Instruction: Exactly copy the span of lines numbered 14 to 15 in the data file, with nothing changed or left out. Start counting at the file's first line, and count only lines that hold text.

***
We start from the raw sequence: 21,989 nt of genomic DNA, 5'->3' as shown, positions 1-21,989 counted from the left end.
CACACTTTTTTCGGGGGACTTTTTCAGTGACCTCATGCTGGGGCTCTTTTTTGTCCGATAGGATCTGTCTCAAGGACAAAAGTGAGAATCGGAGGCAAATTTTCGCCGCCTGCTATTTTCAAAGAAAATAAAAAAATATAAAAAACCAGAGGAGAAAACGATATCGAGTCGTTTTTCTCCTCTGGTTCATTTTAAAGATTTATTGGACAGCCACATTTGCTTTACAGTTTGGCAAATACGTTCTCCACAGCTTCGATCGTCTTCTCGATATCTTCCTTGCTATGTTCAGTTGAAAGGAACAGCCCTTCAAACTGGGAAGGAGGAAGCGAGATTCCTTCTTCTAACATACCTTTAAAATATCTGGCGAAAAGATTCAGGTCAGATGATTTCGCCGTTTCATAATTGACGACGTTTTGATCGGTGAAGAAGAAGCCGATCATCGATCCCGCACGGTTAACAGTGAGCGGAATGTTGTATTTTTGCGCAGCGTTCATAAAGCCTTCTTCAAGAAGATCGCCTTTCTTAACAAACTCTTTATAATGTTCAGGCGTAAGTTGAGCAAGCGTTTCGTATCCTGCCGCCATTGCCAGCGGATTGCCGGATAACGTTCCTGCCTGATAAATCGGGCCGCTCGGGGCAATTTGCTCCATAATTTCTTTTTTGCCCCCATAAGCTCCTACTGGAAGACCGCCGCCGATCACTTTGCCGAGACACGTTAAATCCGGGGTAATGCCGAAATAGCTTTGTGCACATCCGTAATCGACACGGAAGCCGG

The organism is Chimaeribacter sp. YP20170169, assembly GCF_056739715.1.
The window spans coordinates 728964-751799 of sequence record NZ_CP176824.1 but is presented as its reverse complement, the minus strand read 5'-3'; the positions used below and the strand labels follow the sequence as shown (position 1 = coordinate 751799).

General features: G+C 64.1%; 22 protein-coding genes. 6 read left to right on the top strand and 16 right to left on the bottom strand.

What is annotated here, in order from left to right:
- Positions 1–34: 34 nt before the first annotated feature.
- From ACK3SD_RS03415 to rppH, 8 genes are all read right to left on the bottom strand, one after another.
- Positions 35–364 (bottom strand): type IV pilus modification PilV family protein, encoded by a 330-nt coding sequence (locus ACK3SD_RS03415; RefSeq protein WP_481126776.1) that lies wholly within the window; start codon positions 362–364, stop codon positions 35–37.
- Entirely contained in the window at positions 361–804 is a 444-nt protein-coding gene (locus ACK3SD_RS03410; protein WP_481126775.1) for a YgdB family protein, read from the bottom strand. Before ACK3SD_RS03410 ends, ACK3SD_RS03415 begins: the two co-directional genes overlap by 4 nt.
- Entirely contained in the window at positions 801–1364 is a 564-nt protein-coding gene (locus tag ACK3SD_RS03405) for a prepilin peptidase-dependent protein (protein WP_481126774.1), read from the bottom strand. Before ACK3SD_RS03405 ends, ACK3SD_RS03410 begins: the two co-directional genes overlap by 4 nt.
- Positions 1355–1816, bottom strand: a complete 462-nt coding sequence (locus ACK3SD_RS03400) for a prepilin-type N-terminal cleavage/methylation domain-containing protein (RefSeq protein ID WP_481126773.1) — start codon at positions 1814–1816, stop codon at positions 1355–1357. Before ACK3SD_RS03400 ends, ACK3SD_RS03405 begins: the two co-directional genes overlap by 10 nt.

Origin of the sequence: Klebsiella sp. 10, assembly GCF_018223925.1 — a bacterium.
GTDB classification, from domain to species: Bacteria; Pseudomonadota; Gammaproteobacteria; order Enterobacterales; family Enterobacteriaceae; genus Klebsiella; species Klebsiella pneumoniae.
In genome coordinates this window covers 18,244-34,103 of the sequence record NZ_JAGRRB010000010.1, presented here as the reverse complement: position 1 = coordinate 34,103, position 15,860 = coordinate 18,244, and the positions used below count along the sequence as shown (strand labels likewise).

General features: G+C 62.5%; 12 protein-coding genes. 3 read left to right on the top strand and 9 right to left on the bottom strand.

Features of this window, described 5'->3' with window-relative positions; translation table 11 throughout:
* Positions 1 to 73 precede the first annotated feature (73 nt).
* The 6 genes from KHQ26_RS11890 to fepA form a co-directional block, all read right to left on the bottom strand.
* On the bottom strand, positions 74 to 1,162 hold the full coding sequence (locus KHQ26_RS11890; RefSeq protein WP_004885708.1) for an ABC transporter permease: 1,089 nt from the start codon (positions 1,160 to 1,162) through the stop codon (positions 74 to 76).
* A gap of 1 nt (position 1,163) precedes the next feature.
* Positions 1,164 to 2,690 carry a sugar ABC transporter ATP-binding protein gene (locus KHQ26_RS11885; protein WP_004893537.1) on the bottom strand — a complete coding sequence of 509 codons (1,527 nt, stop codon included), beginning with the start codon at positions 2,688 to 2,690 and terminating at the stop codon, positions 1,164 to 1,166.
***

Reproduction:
GTDB classification, from domain to species: Bacteria; Pseudomonadota; Gammaproteobacteria; order Enterobacterales; family Enterobacteriaceae; genus Klebsiella; species Klebsiella pneumoniae.
In genome coordinates this window covers 18,244-34,103 of the sequence record NZ_JAGRRB010000010.1, presented here as the reverse complement: position 1 = coordinate 34,103, position 15,860 = coordinate 18,244, and the positions used below count along the sequence as shown (strand labels likewise).